The chicken wing dissection was very helpful in understanding not only the muscular system but also the skeletal system. We looked at both the bone and the muscles of the chicken wing. We noticed many different things that we had been studying in class. In this dissection we studied structure and function of a chicken wing, which is comparable to that of the human arm. First, we removed the skin of the wing with the tools provided for us. We examined yellowish tissue clumped together beneath the skin. This was fat tissue. The fat tissue was sticky and gross feeling. Under the fat tissue were the muscles.
We examined the biceps brachii and the triceps brachii. These are the muscles that bend and straighten the elbow joint. Next, we located the tendons. The tendons were shiny and white tissues at the ends of the muscles that attached the muscles to the bones. There were five bones in a wing. The bones we identified were the humerus, ulna, radius, shoulder joint, and the elbow joint. We bent and straightened the elbow joint to observe how the bones fit together and examined it to identify the ligaments. We also noticed the veins and how they were all connected; we could push the blood through one vein and it would come out through the other.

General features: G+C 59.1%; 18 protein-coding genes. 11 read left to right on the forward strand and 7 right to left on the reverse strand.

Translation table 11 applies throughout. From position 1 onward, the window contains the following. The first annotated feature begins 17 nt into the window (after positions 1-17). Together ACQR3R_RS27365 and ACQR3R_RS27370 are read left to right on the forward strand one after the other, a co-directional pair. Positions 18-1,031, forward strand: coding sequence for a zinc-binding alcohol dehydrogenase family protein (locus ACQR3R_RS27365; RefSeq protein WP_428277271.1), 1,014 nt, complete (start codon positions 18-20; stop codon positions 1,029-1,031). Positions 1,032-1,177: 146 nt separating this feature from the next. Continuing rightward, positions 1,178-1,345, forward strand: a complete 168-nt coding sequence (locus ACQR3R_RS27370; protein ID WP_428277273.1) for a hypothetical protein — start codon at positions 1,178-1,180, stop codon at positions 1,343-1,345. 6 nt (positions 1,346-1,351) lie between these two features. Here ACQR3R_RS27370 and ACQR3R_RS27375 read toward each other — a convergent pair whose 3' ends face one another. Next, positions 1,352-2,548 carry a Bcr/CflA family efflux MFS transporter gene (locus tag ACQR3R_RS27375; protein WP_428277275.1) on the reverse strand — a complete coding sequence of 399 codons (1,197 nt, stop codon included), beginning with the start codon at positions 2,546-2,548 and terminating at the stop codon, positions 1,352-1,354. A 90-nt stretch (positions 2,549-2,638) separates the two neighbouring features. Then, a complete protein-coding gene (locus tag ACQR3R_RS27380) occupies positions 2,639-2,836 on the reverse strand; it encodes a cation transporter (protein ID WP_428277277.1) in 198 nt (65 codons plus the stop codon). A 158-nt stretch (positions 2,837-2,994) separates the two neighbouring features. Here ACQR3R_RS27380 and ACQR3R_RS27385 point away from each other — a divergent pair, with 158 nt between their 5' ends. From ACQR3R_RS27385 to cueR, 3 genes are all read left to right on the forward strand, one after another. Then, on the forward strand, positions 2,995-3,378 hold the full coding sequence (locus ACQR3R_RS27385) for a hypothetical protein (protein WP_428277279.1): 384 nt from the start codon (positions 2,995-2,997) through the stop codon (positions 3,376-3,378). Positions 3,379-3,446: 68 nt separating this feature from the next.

This dissection helped the class to understand how the muscles, tendons, and ligaments play roles in the wing’s movement. Although many differences exist between the anatomy of humans and chickens, it is still helpful to observe and compare the different components between them. I enjoyed doing the dissection very much because instead of just learning the muscular and skeletal system from the book we actually learned it hands on. I am a very hands on learner; I do better when I’m not just learning information from a book.